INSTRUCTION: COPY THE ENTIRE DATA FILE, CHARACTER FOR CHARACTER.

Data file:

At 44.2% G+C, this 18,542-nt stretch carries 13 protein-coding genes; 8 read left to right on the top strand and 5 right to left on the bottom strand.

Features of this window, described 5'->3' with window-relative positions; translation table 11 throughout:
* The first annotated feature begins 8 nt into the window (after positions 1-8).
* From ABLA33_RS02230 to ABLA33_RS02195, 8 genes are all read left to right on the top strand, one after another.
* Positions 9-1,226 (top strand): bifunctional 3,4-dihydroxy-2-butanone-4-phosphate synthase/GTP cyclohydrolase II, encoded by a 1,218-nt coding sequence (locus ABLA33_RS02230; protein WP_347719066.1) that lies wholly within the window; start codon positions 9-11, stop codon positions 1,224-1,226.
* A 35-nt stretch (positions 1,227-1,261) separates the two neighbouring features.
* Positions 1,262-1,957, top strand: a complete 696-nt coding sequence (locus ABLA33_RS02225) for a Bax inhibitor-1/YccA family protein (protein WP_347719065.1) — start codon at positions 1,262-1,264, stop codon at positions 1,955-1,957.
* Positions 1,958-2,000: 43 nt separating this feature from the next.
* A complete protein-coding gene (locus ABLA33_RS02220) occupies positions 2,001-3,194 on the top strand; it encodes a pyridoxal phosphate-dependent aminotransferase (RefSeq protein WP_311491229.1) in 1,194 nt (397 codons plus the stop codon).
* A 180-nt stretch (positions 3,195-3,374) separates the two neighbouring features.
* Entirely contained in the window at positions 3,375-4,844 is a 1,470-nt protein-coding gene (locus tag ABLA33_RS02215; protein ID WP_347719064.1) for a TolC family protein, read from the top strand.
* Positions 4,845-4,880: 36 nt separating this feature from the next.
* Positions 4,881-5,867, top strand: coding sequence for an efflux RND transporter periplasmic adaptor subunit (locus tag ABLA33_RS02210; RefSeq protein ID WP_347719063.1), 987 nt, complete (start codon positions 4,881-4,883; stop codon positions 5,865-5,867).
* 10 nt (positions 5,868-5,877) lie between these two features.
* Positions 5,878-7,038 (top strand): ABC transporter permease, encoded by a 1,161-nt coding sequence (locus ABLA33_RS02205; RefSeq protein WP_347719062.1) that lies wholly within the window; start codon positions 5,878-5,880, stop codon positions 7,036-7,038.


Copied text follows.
At 44.2% G+C, this 18,542-nt stretch carries 13 protein-coding genes; 8 read left to right on the top strand and 5 right to left on the bottom strand.

Features of this window, described 5'->3' with window-relative positions; translation table 11 throughout:
* The first annotated feature begins 8 nt into the window (after positions 1-8).
* From ABLA33_RS02230 to ABLA33_RS02195, 8 genes are all read left to right on the top strand, one after another.
* Positions 9-1,226 (top strand): bifunctional 3,4-dihydroxy-2-butanone-4-phosphate synthase/GTP cyclohydrolase II, encoded by a 1,218-nt coding sequence (locus ABLA33_RS02230; protein WP_347719066.1) that lies wholly within the window; start codon positions 9-11, stop codon positions 1,224-1,226.
* A 35-nt stretch (positions 1,227-1,261) separates the two neighbouring features.
* Positions 1,262-1,957, top strand: a complete 696-nt coding sequence (locus ABLA33_RS02225) for a Bax inhibitor-1/YccA family protein (protein WP_347719065.1) — start codon at positions 1,262-1,264, stop codon at positions 1,955-1,957.
* Positions 1,958-2,000: 43 nt separating this feature from the next.
* A complete protein-coding gene (locus ABLA33_RS02220) occupies positions 2,001-3,194 on the top strand; it encodes a pyridoxal phosphate-dependent aminotransferase (RefSeq protein WP_311491229.1) in 1,194 nt (397 codons plus the stop codon).
* A 180-nt stretch (positions 3,195-3,374) separates the two neighbouring features.
* Entirely contained in the window at positions 3,375-4,844 is a 1,470-nt protein-coding gene (locus tag ABLA33_RS02215; protein ID WP_347719064.1) for a TolC family protein, read from the top strand.
* Positions 4,845-4,880: 36 nt separating this feature from the next.
* Positions 4,881-5,867, top strand: coding sequence for an efflux RND transporter periplasmic adaptor subunit (locus tag ABLA33_RS02210; RefSeq protein ID WP_347719063.1), 987 nt, complete (start codon positions 4,881-4,883; stop codon positions 5,865-5,867).
* 10 nt (positions 5,868-5,877) lie between these two features.
* Positions 5,878-7,038 (top strand): ABC transporter permease, encoded by a 1,161-nt coding sequence (locus ABLA33_RS02205; RefSeq protein WP_347719062.1) that lies wholly within the window; start codon positions 5,878-5,880, stop codon positions 7,036-7,038.